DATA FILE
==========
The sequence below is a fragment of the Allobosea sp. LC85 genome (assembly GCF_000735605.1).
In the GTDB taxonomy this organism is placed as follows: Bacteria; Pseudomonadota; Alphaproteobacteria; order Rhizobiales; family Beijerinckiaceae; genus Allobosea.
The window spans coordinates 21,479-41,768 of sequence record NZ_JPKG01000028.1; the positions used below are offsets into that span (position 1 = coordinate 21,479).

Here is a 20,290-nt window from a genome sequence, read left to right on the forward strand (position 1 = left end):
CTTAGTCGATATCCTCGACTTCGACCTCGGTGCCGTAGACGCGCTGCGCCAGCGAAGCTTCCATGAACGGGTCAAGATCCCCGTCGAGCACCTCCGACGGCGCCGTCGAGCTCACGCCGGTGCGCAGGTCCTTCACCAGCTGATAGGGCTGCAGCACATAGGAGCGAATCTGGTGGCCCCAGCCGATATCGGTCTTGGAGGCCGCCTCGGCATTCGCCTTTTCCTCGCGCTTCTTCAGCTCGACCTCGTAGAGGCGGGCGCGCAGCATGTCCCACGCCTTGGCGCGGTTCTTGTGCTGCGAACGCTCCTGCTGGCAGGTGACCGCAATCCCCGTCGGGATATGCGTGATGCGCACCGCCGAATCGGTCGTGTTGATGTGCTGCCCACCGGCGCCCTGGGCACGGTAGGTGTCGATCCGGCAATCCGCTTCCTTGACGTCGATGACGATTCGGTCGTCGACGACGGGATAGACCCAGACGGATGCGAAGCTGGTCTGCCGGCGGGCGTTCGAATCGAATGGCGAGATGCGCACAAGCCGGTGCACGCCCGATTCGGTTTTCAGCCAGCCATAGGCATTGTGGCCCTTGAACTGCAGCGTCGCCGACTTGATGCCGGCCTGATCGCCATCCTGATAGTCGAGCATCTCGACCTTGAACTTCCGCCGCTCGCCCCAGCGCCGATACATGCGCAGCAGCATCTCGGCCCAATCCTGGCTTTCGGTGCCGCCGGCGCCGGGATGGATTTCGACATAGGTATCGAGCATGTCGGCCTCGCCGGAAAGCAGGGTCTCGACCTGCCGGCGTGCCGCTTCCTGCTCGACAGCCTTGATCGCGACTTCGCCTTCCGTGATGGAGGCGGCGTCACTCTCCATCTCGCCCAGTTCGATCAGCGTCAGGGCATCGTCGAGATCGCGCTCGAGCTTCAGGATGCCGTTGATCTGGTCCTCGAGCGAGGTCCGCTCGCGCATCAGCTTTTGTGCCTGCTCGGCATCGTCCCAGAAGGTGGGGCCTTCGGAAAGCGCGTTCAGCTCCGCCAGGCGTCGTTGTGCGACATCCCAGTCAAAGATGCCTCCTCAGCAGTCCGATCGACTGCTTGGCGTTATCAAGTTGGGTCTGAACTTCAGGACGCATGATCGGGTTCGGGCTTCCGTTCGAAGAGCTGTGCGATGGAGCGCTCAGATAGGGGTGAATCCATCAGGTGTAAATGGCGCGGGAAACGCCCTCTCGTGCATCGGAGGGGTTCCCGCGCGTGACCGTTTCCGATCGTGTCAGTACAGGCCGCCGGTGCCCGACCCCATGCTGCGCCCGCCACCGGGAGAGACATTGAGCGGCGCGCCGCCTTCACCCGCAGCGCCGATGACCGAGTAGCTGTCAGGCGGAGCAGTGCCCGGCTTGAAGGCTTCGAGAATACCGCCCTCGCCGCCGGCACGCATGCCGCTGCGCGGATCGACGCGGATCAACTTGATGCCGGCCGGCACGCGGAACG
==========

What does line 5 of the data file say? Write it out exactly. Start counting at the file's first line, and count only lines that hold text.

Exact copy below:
CTTAGTCGATATCCTCGACTTCGACCTCGGTGCCGTAGACGCGCTGCGCCAGCGAAGCTTCCATGAACGGGTCAAGATCCCCGTCGAGCACCTCCGACGGCGCCGTCGAGCTCACGCCGGTGCGCAGGTCCTTCACCAGCTGATAGGGCTGCAGCACATAGGAGCGAATCTGGTGGCCCCAGCCGATATCGGTCTTGGAGGCCGCCTCGGCATTCGCCTTTTCCTCGCGCTTCTTCAGCTCGACCTCGTAGAGGCGGGCGCGCAGCATGTCCCACGCCTTGGCGCGGTTCTTGTGCTGCGAACGCTCCTGCTGGCAGGTGACCGCAATCCCCGTCGGGATATGCGTGATGCGCACCGCCGAATCGGTCGTGTTGATGTGCTGCCCACCGGCGCCCTGGGCACGGTAGGTGTCGATCCGGCAATCCGCTTCCTTGACGTCGATGACGATTCGGTCGTCGACGACGGGATAGACCCAGACGGATGCGAAGCTGGTCTGCCGGCGGGCGTTCGAATCGAATGGCGAGATGCGCACAAGCCGGTGCACGCCCGATTCGGTTTTCAGCCAGCCATAGGCATTGTGGCCCTTGAACTGCAGCGTCGCCGACTTGATGCCGGCCTGATCGCCATCCTGATAGTCGAGCATCTCGACCTTGAACTTCCGCCGCTCGCCCCAGCGCCGATACATGCGCAGCAGCATCTCGGCCCAATCCTGGCTTTCGGTGCCGCCGGCGCCGGGATGGATTTCGACATAGGTATCGAGCATGTCGGCCTCGCCGGAAAGCAGGGTCTCGACCTGCCGGCGTGCCGCTTCCTGCTCGACAGCCTTGATCGCGACTTCGCCTTCCGTGATGGAGGCGGCGTCACTCTCCATCTCGCCCAGTTCGATCAGCGTCAGGGCATCGTCGAGATCGCGCTCGAGCTTCAGGATGCCGTTGATCTGGTCCTCGAGCGAGGTCCGCTCGCGCATCAGCTTTTGTGCCTGCTCGGCATCGTCCCAGAAGGTGGGGCCTTCGGAAAGCGCGTTCAGCTCCGCCAGGCGTCGTTGTGCGACATCCCAGTCAAAGATGCCTCCTCAGCAGTCCGATCGACTGCTTGGCGTTATCAAGTTGGGTCTGAACTTCAGGACGCATGATCGGGTTCGGGCTTCCGTTCGAAGAGCTGTGCGATGGAGCGCTCAGATAGGGGTGAATCCATCAGGTGTAAATGGCGCGGGAAACGCCCTCTCGTGCATCGGAGGGGTTCCCGCGCGTGACCGTTTCCGATCGTGTCAGTACAGGCCGCCGGTGCCCGACCCCATGCTGCGCCCGCCACCGGGAGAGACATTGAGCGGCGCGCCGCCTTCACCCGCAGCGCCGATGACCGAGTAGCTGTCAGGCGGAGCAGTGCCCGGCTTGAAGGCTTCGAGAATACCGCCCTCGCCGCCGGCACGCATGCCGCTGCGCGGATCGACGCGGATCAACTTGATGCCGGCCGGCACGCGGAACG